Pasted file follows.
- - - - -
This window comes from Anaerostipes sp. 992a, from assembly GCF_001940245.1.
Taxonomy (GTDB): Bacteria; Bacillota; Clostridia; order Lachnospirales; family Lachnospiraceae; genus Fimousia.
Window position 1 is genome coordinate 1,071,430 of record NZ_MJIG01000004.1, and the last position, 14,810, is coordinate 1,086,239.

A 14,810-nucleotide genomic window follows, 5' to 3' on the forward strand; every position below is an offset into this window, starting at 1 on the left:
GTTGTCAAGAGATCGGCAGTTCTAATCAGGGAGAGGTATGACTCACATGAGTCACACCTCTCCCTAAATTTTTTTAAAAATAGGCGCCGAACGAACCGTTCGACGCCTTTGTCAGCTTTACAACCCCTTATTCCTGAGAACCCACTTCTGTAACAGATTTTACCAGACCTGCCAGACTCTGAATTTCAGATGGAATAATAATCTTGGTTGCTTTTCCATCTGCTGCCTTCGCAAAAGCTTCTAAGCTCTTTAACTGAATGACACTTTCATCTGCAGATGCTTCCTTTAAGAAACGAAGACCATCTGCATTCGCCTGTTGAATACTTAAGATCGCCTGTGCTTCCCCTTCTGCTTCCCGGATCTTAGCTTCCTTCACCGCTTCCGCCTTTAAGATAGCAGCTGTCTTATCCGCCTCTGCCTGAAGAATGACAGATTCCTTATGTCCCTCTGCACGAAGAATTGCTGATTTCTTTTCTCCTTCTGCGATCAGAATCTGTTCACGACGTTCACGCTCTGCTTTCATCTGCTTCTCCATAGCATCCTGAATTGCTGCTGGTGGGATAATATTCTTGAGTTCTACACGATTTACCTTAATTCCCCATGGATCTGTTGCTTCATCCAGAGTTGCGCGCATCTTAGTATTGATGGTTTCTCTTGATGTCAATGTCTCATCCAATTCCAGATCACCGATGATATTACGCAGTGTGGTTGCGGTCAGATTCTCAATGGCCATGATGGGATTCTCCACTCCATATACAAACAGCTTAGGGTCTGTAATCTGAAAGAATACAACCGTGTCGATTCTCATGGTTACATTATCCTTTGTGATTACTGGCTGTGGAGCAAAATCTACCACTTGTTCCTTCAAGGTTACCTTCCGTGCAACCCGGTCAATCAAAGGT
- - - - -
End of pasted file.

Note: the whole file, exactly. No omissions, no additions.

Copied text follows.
This window comes from Anaerostipes sp. 992a, from assembly GCF_001940245.1.
Taxonomy (GTDB): Bacteria; Bacillota; Clostridia; order Lachnospirales; family Lachnospiraceae; genus Fimousia.
Window position 1 is genome coordinate 1,071,430 of record NZ_MJIG01000004.1, and the last position, 14,810, is coordinate 1,086,239.

A 14,810-nucleotide genomic window follows, 5' to 3' on the forward strand; every position below is an offset into this window, starting at 1 on the left:
GTTGTCAAGAGATCGGCAGTTCTAATCAGGGAGAGGTATGACTCACATGAGTCACACCTCTCCCTAAATTTTTTTAAAAATAGGCGCCGAACGAACCGTTCGACGCCTTTGTCAGCTTTACAACCCCTTATTCCTGAGAACCCACTTCTGTAACAGATTTTACCAGACCTGCCAGACTCTGAATTTCAGATGGAATAATAATCTTGGTTGCTTTTCCATCTGCTGCCTTCGCAAAAGCTTCTAAGCTCTTTAACTGAATGACACTTTCATCTGCAGATGCTTCCTTTAAGAAACGAAGACCATCTGCATTCGCCTGTTGAATACTTAAGATCGCCTGTGCTTCCCCTTCTGCTTCCCGGATCTTAGCTTCCTTCACCGCTTCCGCCTTTAAGATAGCAGCTGTCTTATCCGCCTCTGCCTGAAGAATGACAGATTCCTTATGTCCCTCTGCACGAAGAATTGCTGATTTCTTTTCTCCTTCTGCGATCAGAATCTGTTCACGACGTTCACGCTCTGCTTTCATCTGCTTCTCCATAGCATCCTGAATTGCTGCTGGTGGGATAATATTCTTGAGTTCTACACGATTTACCTTAATTCCCCATGGATCTGTTGCTTCATCCAGAGTTGCGCGCATCTTAGTATTGATGGTTTCTCTTGATGTCAATGTCTCATCCAATTCCAGATCACCGATGATATTACGCAGTGTGGTTGCGGTCAGATTCTCAATGGCCATGATGGGATTCTCCACTCCATATACAAACAGCTTAGGGTCTGTAATCTGAAAGAATACAACCGTGTCGATTCTCATGGTTACATTATCCTTTGTGATTACTGGCTGTGGAGCAAAATCTACCACTTGTTCCTTCAAGGTTACCTTCCGTGCAACCCGGTCAATCAAAGGT